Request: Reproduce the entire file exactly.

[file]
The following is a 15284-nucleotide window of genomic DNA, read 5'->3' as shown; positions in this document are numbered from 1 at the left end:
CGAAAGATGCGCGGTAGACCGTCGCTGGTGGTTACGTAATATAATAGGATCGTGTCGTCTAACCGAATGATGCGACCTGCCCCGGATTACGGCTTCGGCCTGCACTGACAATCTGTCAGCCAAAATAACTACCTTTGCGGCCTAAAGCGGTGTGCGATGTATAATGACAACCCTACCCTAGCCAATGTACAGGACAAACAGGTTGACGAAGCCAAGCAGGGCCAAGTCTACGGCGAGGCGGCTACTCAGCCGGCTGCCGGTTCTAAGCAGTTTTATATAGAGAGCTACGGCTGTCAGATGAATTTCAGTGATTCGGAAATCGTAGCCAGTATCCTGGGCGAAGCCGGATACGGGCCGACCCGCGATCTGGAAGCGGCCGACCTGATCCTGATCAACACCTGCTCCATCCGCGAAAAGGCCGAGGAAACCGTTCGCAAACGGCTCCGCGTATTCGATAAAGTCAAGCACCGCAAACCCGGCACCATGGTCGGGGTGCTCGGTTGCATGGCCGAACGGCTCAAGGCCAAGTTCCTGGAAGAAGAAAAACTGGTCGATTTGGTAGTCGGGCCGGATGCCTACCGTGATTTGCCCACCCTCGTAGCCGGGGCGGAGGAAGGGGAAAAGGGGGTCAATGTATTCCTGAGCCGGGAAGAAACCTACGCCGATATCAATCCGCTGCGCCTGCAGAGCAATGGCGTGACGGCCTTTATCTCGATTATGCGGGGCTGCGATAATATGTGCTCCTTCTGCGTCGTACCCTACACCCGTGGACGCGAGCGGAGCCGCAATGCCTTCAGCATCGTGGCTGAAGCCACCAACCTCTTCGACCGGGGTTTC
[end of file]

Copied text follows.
The following is a 15284-nucleotide window of genomic DNA, read 5'->3' as shown; positions in this document are numbered from 1 at the left end:
CGAAAGATGCGCGGTAGACCGTCGCTGGTGGTTACGTAATATAATAGGATCGTGTCGTCTAACCGAATGATGCGACCTGCCCCGGATTACGGCTTCGGCCTGCACTGACAATCTGTCAGCCAAAATAACTACCTTTGCGGCCTAAAGCGGTGTGCGATGTATAATGACAACCCTACCCTAGCCAATGTACAGGACAAACAGGTTGACGAAGCCAAGCAGGGCCAAGTCTACGGCGAGGCGGCTACTCAGCCGGCTGCCGGTTCTAAGCAGTTTTATATAGAGAGCTACGGCTGTCAGATGAATTTCAGTGATTCGGAAATCGTAGCCAGTATCCTGGGCGAAGCCGGATACGGGCCGACCCGCGATCTGGAAGCGGCCGACCTGATCCTGATCAACACCTGCTCCATCCGCGAAAAGGCCGAGGAAACCGTTCGCAAACGGCTCCGCGTATTCGATAAAGTCAAGCACCGCAAACCCGGCACCATGGTCGGGGTGCTCGGTTGCATGGCCGAACGGCTCAAGGCCAAGTTCCTGGAAGAAGAAAAACTGGTCGATTTGGTAGTCGGGCCGGATGCCTACCGTGATTTGCCCACCCTCGTAGCCGGGGCGGAGGAAGGGGAAAAGGGGGTCAATGTATTCCTGAGCCGGGAAGAAACCTACGCCGATATCAATCCGCTGCGCCTGCAGAGCAATGGCGTGACGGCCTTTATCTCGATTATGCGGGGCTGCGATAATATGTGCTCCTTCTGCGTCGTACCCTACACCCGTGGACGCGAGCGGAGCCGCAATGCCTTCAGCATCGTGGCTGAAGCCACCAACCTCTTCGACCGGGGTTTC